Restriction on the re-use of a company name does not apply to insolvent partnerships
In the recent decision of Re Newtons Coaches Limited (Newton and another v Secretary of State for Business Energy and Industrial Strategy)  EWHC 3068 (Ch) (29 November 2016 the High Court held that the restrictions on the re-use of a company name pursuant to Section 216 of the Insolvency Act 1986 (“the Act”) do not apply to partners of a partnership that had been wound up.
Section 216 of the Act was introduced to avoid the practice known as the “phoenix” problem, where the business or activities of a company which had gone into insolvent liquidation were continued by those responsible for the failure using a new company.
It applies to a person who was a director or shadow director of the liquidating company at any time in the 12 months before the liquidation. Except with the leave of the court (or in certain other, prescribed, excepted cases), the person is prohibited from being a director of or, in any way concerned in, the promotion, formation or management of another company known by the same name (or a substantially similar name) as the liquidating company for five years.
This type of company name is known as a “prohibited name” but the substantive prohibition created by the regime is on the director’s direct or indirect involvement in the business of the new company with a prohibited name.
A breach of Section 216 of the Act is both a civil and a criminal offence and results in personal liability of the director and any person who acts on his instructions knowing the director to be in breach for the debts of the company during the period of prohibition.
Section 216 (8) of the Act states that a company includes a company which may be wound up under Part V of the Act. Part V (section 220 to section 229 of the Act) applies to the winding up of unregistered companies, defined as including any association and any company, with the exception of a company registered under the Companies Act 2006 in any part of the United Kingdom.
The prohibition on phoenix trading therefore also applies to other types of business entities which trade with a prohibited name.
Insolvent partnerships are governed by the Insolvent Partnerships Order 1994 (“the Order”) which effectively modifies the Act (and Company Directors Disqualification Act 1986) for insolvent partnerships. Insolvency partnerships are usually wound up under Article 7 of the Order as unregistered companies for the purposes of the Act. Article 7 of the Order states that Part V of the Act shall apply in relation to the winding up of an insolvent partnership as an unregistered company.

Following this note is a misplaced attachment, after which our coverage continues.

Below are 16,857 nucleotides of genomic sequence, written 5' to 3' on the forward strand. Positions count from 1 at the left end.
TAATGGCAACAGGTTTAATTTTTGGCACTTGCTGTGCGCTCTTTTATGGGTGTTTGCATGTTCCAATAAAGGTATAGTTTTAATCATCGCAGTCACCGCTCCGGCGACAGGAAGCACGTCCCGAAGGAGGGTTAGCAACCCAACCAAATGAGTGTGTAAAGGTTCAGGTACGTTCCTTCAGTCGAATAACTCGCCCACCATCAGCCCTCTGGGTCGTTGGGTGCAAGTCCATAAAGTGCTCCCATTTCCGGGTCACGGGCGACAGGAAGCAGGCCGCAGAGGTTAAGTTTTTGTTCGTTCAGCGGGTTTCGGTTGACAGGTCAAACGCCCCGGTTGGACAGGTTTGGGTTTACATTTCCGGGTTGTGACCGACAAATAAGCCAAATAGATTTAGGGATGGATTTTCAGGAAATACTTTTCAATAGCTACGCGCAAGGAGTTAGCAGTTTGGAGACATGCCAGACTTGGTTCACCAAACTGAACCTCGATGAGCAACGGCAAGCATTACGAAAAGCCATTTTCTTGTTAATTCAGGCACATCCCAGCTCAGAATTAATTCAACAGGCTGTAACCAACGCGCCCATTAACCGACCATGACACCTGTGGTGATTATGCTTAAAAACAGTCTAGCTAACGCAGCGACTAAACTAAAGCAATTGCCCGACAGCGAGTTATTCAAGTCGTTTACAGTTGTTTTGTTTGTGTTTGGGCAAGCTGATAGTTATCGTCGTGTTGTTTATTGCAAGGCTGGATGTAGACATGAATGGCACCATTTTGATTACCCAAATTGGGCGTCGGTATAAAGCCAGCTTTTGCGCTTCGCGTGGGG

The applicants had previously carried on a business as a partnership. Following the insolvent winding up of the partnership, the applicants wanted to be involved in the management of a new company with a similar name to the trading name of the insolvent partnership. The new company, owned by the applicants’ spouses (who were also company directors) had purchased the partnership’s goodwill for value from the liquidator of the partnership.
The respondent considered that Section 216 of the Act applied as a partnership is an unregistered company for the purposes of Part V and names of the insolvent partnership and the new company were similar and therefore potentially prohibited. The respondent did not object, however, to the court granting the partners permission to manage the new company provided the partnerships creditors received notice.
The High Court granted the partners’ application. It considered there were three factors which differentiated the facts of the case from the legislative regime which applied to limited liability entities, namely:
- The partners would remain personally liable for the debts of the partnership;
- The insolvency of the partnership (and therefore any failure in management of the partnership business) would not be hidden;
- The new business would not appear to be the same because it operates as a limited company.
Accordingly, the mischief that Section 216 of the Act is aimed at is not needed in relation to partnerships. The court considered that the natural meaning of Section 216(8) of the Act, when combined with the purposive background of the legislation, applied only to unregistered companies that could be wound up under Part V of the Insolvency Act 1986.
This the first reported decision which considered the application of Section 216 of the Act to partners seeking to carry on their business following the stand alone liquidation of their partnership, possibly because winding up petitions are very rarely presented against partnerships without concurrent bankruptcy petitions also being presented against the partners.
Where just the partnership is wound up, the liquidator will usually attempt to recover any deficiency from the estates of the individual partners. However, this is a time-consuming exercise and carries the inherent risk that the partners’ asset values will diminish in the intervening period. There is also some uncertainty that the liquidator’s claim would rank pari passu with the individual partners’ bankruptcy creditors without judicial intervention where concurrent petitions are not presented against the partnership and the partners.
It may still be possible to argue that Section 216 of the Act applies to insolvent partnerships, on the basis that the effect of the Order modifies Section 221(5) of the Act to the effect that (and to the extent that they are applicable to the winding up of a company) all the legislative provisions applicable to the winding up of companies apply to the winding up of a partnership as an unregistered company subject to certain exceptions.
For further information about this case or for any queries regarding insolvency please contact our Senior Associate Solicitor, Lauren Hartigan-Pritchard, on 01905 677051 or email@example.com